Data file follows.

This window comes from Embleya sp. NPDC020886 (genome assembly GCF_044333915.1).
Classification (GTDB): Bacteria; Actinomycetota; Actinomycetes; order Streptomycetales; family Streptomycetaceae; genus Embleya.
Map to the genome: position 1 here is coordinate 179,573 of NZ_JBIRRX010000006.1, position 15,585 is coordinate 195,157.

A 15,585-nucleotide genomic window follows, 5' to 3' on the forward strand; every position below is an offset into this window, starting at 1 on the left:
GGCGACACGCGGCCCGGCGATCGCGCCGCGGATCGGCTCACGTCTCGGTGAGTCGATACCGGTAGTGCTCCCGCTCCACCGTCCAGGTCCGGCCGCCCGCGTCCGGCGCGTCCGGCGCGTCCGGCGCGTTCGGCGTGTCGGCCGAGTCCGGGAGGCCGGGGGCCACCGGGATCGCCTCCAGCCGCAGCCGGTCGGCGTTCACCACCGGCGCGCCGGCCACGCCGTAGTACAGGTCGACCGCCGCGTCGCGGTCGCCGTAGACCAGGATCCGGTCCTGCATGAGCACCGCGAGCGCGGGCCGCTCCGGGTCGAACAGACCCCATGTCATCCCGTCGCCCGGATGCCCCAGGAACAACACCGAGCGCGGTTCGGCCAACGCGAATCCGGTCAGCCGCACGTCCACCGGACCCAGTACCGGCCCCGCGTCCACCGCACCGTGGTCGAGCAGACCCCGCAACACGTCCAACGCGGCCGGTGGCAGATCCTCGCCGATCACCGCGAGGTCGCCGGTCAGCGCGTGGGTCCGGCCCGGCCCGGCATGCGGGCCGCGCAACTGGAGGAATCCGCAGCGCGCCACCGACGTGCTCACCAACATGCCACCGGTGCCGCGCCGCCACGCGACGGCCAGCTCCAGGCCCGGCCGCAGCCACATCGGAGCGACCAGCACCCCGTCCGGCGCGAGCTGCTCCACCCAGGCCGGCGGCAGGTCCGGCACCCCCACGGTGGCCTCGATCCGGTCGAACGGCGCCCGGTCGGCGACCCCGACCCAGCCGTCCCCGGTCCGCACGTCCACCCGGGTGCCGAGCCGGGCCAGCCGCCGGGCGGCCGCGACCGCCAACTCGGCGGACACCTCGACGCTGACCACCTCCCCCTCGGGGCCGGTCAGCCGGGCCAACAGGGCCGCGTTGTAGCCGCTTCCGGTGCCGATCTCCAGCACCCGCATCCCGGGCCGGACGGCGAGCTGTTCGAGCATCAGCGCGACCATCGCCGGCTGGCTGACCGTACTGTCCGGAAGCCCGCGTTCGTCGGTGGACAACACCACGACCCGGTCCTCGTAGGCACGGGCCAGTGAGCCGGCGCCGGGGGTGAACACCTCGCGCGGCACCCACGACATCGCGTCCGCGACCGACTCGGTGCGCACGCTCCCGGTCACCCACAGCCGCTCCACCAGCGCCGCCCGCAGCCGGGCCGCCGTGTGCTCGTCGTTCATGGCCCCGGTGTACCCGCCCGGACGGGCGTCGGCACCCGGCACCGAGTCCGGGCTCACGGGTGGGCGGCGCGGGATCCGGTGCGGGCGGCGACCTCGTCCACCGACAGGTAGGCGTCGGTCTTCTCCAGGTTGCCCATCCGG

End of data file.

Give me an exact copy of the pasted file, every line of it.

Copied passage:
This window comes from Embleya sp. NPDC020886 (genome assembly GCF_044333915.1).
Classification (GTDB): Bacteria; Actinomycetota; Actinomycetes; order Streptomycetales; family Streptomycetaceae; genus Embleya.
Map to the genome: position 1 here is coordinate 179,573 of NZ_JBIRRX010000006.1, position 15,585 is coordinate 195,157.

A 15,585-nucleotide genomic window follows, 5' to 3' on the forward strand; every position below is an offset into this window, starting at 1 on the left:
GGCGACACGCGGCCCGGCGATCGCGCCGCGGATCGGCTCACGTCTCGGTGAGTCGATACCGGTAGTGCTCCCGCTCCACCGTCCAGGTCCGGCCGCCCGCGTCCGGCGCGTCCGGCGCGTCCGGCGCGTTCGGCGTGTCGGCCGAGTCCGGGAGGCCGGGGGCCACCGGGATCGCCTCCAGCCGCAGCCGGTCGGCGTTCACCACCGGCGCGCCGGCCACGCCGTAGTACAGGTCGACCGCCGCGTCGCGGTCGCCGTAGACCAGGATCCGGTCCTGCATGAGCACCGCGAGCGCGGGCCGCTCCGGGTCGAACAGACCCCATGTCATCCCGTCGCCCGGATGCCCCAGGAACAACACCGAGCGCGGTTCGGCCAACGCGAATCCGGTCAGCCGCACGTCCACCGGACCCAGTACCGGCCCCGCGTCCACCGCACCGTGGTCGAGCAGACCCCGCAACACGTCCAACGCGGCCGGTGGCAGATCCTCGCCGATCACCGCGAGGTCGCCGGTCAGCGCGTGGGTCCGGCCCGGCCCGGCATGCGGGCCGCGCAACTGGAGGAATCCGCAGCGCGCCACCGACGTGCTCACCAACATGCCACCGGTGCCGCGCCGCCACGCGACGGCCAGCTCCAGGCCCGGCCGCAGCCACATCGGAGCGACCAGCACCCCGTCCGGCGCGAGCTGCTCCACCCAGGCCGGCGGCAGGTCCGGCACCCCCACGGTGGCCTCGATCCGGTCGAACGGCGCCCGGTCGGCGACCCCGACCCAGCCGTCCCCGGTCCGCACGTCCACCCGGGTGCCGAGCCGGGCCAGCCGCCGGGCGGCCGCGACCGCCAACTCGGCGGACACCTCGACGCTGACCACCTCCCCCTCGGGGCCGGTCAGCCGGGCCAACAGGGCCGCGTTGTAGCCGCTTCCGGTGCCGATCTCCAGCACCCGCATCCCGGGCCGGACGGCGAGCTGTTCGAGCATCAGCGCGACCATCGCCGGCTGGCTGACCGTACTGTCCGGAAGCCCGCGTTCGTCGGTGGACAACACCACGACCCGGTCCTCGTAGGCACGGGCCAGTGAGCCGGCGCCGGGGGTGAACACCTCGCGCGGCACCCACGACATCGCGTCCGCGACCGACTCGGTGCGCACGCTCCCGGTCACCCACAGCCGCTCCACCAGCGCCGCCCGCAGCCGGGCCGCCGTGTGCTCGTCGTTCATGGCCCCGGTGTACCCGCCCGGACGGGCGTCGGCACCCGGCACCGAGTCCGGGCTCACGGGTGGGCGGCGCGGGATCCGGTGCGGGCGGCGACCTCGTCCACCGACAGGTAGGCGTCGGTCTTCTCCAGGTTGCCCATCCGG